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Description of key information

Inhalation exposure is the most appropriate route for assessing occupational risk in humans. Effects from chronic exposure of animals to TDI are limited to effects on the respiratory tract caused by local irritation, no signs of tumor formation or systemic toxicity were observed.

The oral and dermal route of exposure are not relevant for assessment (see repeated dose toxicity).

Key value for chemical safety assessment

Carcinogenicity: via inhalation route

Endpoint conclusion
Dose descriptor:
1.086 mg/m³

Justification for classification or non-classification

Official EU classification according to Directive 67/548/EEC is Carc Cat 3; R40. Limited evidence of a carcinogenic effect, and by EU Classification, Labelling and Packaging of Substances and Mixtures (CLP) Regulation (EC) No. 1272/2008), Carc.2. Suspected of causing cancer.

Additional information

Data on physical and chemical properties, eco-toxicity and toxicity can be used for read-across from 2,4-TDI to 2,6-TDI and mixed TDI isomers (i.e. 80/20, 65/35, 2,4/2,6 ratios).  2,4 TDI is the major component of the TDI mixed isomers and so has the major influence on their properties and effects. The reactivity of the 2,6-TDI isomer is somewhat less than that of 2,4-TDI but is of the same order of magnitude. It may therefore be concluded that the effects of 2,6-TDI will be similar to those of 2,4-TDI. This is in fact observed where there are overlapping data.

The most relevant assessment of carcinogenicity in animals comes from a 2-year chronic inhalation toxicity and carcinogenicity study with TDI in rats and mice (Owen, 1980 + 1986; Loeser, 1983). The animals were whole body exposed to 0, 0.05 and 0.15 ppm of TDI (80/20) vapour for 6 hours/day, 5 days/week. No evidence of any increase in treatment-related tumors in either species was observed. An MTD was achieved in rats and mice as characterized by decreased body weights and moderate to severe rhinitis. Therefore, the NOAEC for carcinogenicity after long-term inhalation of TDI vapour is 0.15 ppm (1.086 mg/m3) for both species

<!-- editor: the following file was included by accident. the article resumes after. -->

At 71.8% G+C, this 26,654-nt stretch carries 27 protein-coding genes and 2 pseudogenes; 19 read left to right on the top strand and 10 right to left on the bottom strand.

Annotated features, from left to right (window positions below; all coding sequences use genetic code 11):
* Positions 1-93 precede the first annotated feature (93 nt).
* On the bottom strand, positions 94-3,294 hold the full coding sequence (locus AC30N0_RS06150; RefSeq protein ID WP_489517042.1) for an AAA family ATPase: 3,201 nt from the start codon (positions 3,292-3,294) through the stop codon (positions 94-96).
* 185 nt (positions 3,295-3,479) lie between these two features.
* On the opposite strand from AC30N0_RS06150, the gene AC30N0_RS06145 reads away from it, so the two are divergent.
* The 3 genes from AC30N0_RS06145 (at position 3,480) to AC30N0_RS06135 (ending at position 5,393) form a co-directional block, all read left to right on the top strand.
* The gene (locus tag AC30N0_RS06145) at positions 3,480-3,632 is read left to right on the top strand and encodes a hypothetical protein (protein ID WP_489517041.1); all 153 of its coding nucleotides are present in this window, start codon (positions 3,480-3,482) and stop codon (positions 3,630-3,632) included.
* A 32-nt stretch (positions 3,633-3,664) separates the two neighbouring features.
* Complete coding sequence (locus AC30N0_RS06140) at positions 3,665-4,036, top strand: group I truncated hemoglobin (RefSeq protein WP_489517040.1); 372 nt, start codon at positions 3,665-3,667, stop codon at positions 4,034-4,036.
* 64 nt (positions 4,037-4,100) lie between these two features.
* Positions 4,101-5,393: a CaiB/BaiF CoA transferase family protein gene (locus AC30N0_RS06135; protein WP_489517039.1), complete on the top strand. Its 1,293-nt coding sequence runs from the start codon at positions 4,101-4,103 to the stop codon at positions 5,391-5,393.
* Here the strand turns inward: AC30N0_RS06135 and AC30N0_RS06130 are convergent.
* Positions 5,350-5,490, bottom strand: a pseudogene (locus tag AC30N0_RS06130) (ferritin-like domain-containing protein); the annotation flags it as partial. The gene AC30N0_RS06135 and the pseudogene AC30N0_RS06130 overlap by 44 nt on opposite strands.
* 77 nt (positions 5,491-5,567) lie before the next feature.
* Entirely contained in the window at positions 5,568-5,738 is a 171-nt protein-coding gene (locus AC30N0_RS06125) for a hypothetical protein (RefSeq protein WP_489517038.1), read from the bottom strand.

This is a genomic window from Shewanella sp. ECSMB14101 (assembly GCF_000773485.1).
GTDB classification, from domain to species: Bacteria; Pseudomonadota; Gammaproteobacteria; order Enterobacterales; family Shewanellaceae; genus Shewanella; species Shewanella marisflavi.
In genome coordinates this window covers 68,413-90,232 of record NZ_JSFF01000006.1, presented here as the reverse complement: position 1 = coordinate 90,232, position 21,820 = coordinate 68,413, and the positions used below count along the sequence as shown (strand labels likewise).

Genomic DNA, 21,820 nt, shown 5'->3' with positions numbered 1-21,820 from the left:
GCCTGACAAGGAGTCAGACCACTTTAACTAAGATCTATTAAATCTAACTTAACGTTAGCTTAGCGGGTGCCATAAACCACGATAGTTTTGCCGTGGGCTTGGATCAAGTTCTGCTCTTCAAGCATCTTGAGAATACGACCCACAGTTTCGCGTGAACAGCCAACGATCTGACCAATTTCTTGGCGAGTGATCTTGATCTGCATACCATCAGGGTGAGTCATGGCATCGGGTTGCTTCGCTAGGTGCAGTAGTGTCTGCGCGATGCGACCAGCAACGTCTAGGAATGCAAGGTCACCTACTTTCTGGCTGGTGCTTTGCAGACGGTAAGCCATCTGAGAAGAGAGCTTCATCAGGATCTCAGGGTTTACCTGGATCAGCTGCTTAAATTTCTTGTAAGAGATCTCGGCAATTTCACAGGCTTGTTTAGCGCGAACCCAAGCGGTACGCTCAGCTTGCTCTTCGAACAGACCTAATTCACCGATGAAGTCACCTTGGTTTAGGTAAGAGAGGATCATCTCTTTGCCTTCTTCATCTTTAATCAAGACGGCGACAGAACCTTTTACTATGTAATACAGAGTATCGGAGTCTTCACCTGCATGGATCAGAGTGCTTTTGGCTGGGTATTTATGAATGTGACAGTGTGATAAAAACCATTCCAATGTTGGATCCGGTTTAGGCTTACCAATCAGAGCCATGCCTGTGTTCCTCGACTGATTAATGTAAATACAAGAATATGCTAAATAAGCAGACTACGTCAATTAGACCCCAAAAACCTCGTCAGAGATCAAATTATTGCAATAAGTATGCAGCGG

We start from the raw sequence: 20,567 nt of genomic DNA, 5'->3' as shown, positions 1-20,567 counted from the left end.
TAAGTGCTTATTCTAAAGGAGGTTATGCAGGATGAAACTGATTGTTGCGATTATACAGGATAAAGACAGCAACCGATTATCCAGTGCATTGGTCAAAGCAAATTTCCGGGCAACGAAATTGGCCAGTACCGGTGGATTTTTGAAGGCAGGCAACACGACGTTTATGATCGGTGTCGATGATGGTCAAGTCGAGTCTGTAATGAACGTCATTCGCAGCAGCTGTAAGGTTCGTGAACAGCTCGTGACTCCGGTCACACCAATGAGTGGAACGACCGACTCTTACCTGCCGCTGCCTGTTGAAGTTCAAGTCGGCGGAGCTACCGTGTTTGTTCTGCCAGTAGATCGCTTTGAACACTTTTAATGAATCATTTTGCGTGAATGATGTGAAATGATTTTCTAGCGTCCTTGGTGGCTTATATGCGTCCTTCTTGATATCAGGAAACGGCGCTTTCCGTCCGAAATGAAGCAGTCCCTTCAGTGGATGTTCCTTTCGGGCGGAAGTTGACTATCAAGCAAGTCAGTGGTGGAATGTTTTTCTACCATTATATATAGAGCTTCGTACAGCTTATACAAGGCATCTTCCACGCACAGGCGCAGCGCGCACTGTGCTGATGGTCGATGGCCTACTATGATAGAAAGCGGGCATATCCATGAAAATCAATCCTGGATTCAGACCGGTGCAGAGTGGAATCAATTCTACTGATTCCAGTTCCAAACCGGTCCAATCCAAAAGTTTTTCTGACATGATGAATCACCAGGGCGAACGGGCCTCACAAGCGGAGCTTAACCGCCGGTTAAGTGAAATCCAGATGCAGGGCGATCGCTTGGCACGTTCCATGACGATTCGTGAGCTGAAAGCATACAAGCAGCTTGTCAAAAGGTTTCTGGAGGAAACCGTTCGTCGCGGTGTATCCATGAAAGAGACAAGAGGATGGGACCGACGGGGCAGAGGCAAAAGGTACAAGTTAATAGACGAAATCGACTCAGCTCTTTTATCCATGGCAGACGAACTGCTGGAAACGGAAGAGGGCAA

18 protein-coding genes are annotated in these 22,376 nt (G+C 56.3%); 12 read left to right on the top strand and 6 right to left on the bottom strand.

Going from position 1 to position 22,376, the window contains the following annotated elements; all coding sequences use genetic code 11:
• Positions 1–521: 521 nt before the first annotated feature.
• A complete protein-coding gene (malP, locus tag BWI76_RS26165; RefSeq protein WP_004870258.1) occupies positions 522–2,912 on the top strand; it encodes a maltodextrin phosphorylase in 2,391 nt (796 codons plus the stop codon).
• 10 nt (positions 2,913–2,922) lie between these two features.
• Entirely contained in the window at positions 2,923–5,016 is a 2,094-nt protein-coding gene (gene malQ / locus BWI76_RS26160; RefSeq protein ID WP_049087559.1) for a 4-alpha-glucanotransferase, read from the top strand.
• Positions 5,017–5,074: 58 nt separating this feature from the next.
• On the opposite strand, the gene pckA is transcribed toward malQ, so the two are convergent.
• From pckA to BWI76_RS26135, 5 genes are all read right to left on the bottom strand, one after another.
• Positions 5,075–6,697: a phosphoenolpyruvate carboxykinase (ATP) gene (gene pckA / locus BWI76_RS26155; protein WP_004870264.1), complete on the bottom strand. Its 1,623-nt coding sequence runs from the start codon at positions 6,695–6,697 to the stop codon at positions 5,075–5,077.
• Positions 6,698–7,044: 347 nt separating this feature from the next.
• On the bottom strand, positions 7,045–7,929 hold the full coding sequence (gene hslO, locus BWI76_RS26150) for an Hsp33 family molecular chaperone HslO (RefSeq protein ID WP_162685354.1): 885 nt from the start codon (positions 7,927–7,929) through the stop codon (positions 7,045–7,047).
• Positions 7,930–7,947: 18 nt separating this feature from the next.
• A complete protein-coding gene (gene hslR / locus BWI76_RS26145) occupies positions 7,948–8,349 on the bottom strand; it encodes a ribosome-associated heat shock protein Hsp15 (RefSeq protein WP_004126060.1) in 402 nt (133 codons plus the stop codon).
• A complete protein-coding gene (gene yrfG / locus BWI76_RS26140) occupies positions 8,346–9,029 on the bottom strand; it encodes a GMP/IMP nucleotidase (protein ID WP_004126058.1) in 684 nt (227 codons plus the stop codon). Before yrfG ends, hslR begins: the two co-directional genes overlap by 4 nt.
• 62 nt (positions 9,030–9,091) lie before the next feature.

In contrast, an increase in the number of tumors in various organs was observed in rats and mice after oral long-term administration of TDI over 2 years (NTP, 1986). Doses of 0, 30 and 60 mg/kg bw/day (male rats), 0, 60 and 120 mg/kg bw/day (female rats and mice) or 0, 120 and 240 mg/kg bw/day (male mice) were applied. In rats increased tumor incidences were seen in subcutaneous tissue and in the pancreas (both sexes). In addition, female rats showed nodular changes in the liver and mammary gland tumors. In female mice the incidences of hemangiomas, hemangiosarcomas and adenomas of the liver were increased. No increased incidence of compound-related tumors was observed in the male mouse.

The results of the studies using oral administration are compromised by severe deficiencies in test substance handling that led to the fact that the sample administered also contained other unidentified breakdown and reaction products of TDI, possibly including TDA. Hydrolysis of TDI to form the genotoxic and animal carcinogen TDA is the most plausible explanation for the observed tumors following oral administration of TDI. Therefore, these studies are considered "invalid" by Klimisch criteria.

Overall Assessment:

1.       Valid animal inhalation studies showed no carcinogenic effect from TDI exposure.

2.      An oral chronic exposure study with TDI is considered invalid due to mishandling of test material and the inappropriate exposure route.

3.      Human studies show no evidence of carcinogenic hazard.(see section 7.10.2, summarised in 7.10.2a Collins 2009)

4.      Based on this evidence there is a strong case that TDI should not be classified as a carcinogen.